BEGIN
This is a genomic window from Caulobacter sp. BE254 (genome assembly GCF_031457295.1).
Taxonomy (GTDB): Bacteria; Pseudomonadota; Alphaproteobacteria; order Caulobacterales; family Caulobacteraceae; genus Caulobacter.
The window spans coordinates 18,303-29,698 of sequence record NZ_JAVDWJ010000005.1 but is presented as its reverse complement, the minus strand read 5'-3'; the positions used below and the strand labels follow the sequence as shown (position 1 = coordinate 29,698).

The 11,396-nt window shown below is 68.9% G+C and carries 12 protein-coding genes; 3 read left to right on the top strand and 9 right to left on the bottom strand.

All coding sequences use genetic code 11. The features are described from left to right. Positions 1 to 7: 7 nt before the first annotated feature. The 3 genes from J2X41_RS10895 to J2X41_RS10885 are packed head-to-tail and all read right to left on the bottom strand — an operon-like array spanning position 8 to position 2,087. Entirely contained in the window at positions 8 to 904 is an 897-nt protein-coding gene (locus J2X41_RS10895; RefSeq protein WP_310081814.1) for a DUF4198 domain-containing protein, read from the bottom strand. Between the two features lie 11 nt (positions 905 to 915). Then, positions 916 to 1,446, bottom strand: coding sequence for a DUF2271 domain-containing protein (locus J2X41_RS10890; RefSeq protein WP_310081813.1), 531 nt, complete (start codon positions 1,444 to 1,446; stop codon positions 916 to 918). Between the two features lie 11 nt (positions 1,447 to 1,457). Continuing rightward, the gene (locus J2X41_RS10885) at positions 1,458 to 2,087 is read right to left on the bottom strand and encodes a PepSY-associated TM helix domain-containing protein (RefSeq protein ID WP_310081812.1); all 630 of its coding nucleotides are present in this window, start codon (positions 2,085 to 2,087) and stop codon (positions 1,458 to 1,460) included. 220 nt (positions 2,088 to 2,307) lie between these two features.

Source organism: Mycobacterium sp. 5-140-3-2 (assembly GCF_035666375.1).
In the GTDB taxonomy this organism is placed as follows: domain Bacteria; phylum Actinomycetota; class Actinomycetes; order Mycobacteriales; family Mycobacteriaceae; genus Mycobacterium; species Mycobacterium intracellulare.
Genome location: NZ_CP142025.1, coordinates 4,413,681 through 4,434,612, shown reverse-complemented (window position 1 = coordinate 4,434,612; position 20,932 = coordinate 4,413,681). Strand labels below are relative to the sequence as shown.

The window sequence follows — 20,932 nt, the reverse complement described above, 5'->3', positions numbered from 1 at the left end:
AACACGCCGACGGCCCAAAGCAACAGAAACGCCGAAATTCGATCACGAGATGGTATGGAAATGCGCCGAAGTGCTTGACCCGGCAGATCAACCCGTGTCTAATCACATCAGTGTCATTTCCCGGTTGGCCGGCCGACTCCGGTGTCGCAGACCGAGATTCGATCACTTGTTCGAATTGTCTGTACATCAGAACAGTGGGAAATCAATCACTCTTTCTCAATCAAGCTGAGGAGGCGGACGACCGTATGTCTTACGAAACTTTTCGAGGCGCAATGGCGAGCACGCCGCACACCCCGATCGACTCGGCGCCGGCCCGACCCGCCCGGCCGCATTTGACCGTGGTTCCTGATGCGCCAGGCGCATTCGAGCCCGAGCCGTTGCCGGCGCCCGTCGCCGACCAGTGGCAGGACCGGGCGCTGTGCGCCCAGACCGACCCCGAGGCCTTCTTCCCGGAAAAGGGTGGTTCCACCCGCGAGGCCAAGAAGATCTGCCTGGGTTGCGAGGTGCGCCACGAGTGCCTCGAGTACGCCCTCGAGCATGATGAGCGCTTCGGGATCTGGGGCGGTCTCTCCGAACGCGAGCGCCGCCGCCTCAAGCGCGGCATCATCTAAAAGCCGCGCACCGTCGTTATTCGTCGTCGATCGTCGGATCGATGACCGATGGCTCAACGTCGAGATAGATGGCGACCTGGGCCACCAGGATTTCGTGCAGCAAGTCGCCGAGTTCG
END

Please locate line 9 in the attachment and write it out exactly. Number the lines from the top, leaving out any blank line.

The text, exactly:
The window sequence follows — 20,932 nt, the reverse complement described above, 5'->3', positions numbered from 1 at the left end: